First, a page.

Hollywood: Twice the Oscar glory!


Mumbai, Feb. 21 -- With the 90th Academy Awards round the corner, here's a recap of films of the past that won the Oscar both in Best Picture and Best Director categories.
Starring Academy Award winner Meryl Streep, director Robert Benton's movie, Kramer vs Kramer (1979) took home all the top awards at the 52nd Academy Awards in 1980. From Best Picture, Best Director, Best Actor to Best Adapted Screenplay and the Best Supporting Actress awards, Kramer vs. Kramer made a clean sweep that year. Based on Avery Corman's novel, this Dustin Hoffman-Meryl Streep-starrer traced a couple's divorce and its impact on their son. 
James Cameron's Titanic (1997) is one of the greatest films in the history of global cinema, connecting audiences across all languages. The film was recognised at the 70th Academy Awards where it received a grand total of 14 nominations, winning 11 of them, which included Best Picture and Best Director categories. It's one of the highest nominated films at the Oscars till date, tying in with La La Land (2016) and All About Eve (1950). 
The first R-Rated film to win at the Academy Awards, William Friedkin's The French Connection (1971) not only won the Oscar in 1972 Oscars for Best Picture and Best Director, but also won for Best Actor, Best Adapted Screenplay and Best Editing. This Gene Hackman- starrer crime thriller is one of the few films to bag the golden trio - best picture, director and actor - at the Oscars.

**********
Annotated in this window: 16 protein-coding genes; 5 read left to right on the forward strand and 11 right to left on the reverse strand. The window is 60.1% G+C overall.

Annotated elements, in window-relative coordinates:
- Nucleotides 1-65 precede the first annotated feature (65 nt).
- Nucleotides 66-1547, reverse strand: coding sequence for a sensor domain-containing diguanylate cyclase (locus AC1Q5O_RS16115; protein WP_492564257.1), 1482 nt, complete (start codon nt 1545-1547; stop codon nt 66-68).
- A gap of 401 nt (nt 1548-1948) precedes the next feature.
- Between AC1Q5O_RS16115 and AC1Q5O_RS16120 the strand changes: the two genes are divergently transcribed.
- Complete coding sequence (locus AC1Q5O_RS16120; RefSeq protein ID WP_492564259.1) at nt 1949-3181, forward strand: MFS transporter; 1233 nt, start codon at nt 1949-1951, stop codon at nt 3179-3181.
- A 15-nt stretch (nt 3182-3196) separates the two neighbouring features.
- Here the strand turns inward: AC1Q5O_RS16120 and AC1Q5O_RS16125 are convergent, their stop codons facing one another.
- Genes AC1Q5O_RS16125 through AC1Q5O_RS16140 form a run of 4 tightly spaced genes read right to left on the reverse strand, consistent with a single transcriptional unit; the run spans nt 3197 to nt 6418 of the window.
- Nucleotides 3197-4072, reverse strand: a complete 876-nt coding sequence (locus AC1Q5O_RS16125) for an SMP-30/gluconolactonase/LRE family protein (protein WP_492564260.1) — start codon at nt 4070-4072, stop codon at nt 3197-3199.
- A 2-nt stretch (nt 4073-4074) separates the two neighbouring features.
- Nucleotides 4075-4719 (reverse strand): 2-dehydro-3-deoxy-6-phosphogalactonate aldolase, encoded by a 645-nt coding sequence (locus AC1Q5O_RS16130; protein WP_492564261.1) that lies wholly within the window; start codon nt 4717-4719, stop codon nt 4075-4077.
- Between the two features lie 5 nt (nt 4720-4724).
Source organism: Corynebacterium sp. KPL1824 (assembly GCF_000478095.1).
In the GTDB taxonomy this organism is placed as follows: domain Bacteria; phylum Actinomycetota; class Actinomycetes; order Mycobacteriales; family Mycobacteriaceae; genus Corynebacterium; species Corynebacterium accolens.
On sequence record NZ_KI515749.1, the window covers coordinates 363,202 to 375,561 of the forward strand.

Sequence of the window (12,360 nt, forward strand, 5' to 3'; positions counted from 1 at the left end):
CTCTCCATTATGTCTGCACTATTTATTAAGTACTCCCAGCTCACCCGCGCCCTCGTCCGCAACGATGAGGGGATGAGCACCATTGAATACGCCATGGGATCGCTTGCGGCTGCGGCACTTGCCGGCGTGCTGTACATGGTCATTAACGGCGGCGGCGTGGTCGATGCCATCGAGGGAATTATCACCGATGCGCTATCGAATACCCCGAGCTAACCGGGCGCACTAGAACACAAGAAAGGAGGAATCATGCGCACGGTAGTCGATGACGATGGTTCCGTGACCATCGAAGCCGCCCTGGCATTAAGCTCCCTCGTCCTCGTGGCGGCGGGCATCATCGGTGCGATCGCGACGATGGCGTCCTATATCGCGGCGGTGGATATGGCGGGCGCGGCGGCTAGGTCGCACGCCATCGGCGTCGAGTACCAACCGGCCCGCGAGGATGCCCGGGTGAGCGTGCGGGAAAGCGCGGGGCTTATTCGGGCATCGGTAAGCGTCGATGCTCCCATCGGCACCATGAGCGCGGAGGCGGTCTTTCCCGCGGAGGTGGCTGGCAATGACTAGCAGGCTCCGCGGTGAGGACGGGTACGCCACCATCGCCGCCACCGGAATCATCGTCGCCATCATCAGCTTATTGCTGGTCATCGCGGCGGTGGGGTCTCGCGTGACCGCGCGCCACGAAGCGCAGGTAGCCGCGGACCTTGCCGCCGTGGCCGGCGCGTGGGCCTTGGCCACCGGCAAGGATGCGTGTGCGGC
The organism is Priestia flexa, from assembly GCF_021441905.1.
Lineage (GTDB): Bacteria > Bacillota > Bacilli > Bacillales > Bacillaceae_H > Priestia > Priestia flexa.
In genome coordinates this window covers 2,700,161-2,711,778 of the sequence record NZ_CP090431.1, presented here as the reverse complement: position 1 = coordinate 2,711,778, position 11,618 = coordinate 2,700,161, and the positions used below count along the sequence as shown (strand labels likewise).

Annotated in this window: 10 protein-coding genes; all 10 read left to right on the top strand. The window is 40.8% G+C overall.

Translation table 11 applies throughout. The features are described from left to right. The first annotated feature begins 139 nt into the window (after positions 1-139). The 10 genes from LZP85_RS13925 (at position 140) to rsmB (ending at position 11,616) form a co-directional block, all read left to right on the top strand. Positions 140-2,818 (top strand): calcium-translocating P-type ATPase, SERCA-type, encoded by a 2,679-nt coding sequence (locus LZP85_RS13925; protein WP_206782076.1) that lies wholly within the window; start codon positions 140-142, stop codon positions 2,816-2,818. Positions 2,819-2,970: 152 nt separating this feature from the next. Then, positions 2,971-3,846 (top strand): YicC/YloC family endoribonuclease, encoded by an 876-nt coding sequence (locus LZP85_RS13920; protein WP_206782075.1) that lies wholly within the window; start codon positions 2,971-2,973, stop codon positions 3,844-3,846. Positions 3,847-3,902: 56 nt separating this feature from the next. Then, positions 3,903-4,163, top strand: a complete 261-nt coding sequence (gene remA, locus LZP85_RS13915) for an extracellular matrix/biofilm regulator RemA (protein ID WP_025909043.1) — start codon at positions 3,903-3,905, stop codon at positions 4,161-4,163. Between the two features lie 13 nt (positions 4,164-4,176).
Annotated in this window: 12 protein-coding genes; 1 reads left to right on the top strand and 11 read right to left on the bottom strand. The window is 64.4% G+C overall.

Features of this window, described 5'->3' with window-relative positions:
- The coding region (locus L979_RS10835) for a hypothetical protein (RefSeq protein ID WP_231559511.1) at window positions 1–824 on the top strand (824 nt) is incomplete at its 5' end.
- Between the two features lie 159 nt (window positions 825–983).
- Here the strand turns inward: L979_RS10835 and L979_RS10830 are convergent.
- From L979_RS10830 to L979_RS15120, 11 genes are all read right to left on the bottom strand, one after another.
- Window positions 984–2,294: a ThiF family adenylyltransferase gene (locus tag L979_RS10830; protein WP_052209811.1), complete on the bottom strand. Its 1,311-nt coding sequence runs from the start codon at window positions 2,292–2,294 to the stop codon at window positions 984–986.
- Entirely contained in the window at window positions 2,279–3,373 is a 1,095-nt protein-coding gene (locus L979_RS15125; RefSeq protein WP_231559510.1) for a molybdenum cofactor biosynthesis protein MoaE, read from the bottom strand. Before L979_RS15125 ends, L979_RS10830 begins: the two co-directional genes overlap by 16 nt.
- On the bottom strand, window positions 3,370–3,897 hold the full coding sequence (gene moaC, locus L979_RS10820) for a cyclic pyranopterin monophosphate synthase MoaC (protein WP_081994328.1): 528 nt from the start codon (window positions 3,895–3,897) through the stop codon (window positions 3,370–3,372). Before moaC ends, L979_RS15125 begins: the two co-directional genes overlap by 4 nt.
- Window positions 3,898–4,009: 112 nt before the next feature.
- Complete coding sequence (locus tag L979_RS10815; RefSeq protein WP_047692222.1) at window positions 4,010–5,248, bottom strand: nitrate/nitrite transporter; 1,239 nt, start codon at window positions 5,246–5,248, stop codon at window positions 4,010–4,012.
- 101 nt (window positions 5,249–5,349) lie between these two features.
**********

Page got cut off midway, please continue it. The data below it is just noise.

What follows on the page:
The King's Speech (2010) - a British historical drama- was one of the most successful films in the past decade. So it came as no surprise when the film received 12 nominations at the 83rd Academy Awards bagging both, Best Picture and Best Director award for Tom Hooper. Colin Firth and Helena Bonham Carter essayed lead roles in the film.
Nominated in 10 categories at the 68th Academy Awards, Braveheart (1995) won five of them, including the award for Best Picture and Best Director. Directed, produced and starring Mel Gibson, the film grossed $210.4 million worldwide in 2010. If that wasn't enough, in the same year, the Independent Film and Television Alliance selected this epic war film as one of the 30 Most Significant Independent Films of the last 30 years.